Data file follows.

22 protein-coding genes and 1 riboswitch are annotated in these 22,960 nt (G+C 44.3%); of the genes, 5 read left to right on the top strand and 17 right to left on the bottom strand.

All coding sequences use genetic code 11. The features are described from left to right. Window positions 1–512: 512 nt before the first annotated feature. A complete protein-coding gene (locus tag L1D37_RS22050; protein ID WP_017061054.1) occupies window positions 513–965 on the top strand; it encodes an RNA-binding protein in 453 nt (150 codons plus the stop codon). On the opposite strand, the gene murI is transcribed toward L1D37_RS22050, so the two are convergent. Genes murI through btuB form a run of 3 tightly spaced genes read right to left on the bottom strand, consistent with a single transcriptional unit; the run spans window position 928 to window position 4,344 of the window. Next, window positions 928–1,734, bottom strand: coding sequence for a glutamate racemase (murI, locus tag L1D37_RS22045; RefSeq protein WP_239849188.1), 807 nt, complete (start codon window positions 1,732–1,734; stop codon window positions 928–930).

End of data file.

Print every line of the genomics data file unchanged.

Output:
22 protein-coding genes and 1 riboswitch are annotated in these 22,960 nt (G+C 44.3%); of the genes, 5 read left to right on the top strand and 17 right to left on the bottom strand.

All coding sequences use genetic code 11. The features are described from left to right. Window positions 1–512: 512 nt before the first annotated feature. A complete protein-coding gene (locus tag L1D37_RS22050; protein ID WP_017061054.1) occupies window positions 513–965 on the top strand; it encodes an RNA-binding protein in 453 nt (150 codons plus the stop codon). On the opposite strand, the gene murI is transcribed toward L1D37_RS22050, so the two are convergent. Genes murI through btuB form a run of 3 tightly spaced genes read right to left on the bottom strand, consistent with a single transcriptional unit; the run spans window position 928 to window position 4,344 of the window. Next, window positions 928–1,734, bottom strand: coding sequence for a glutamate racemase (murI, locus tag L1D37_RS22045; RefSeq protein WP_239849188.1), 807 nt, complete (start codon window positions 1,732–1,734; stop codon window positions 928–930).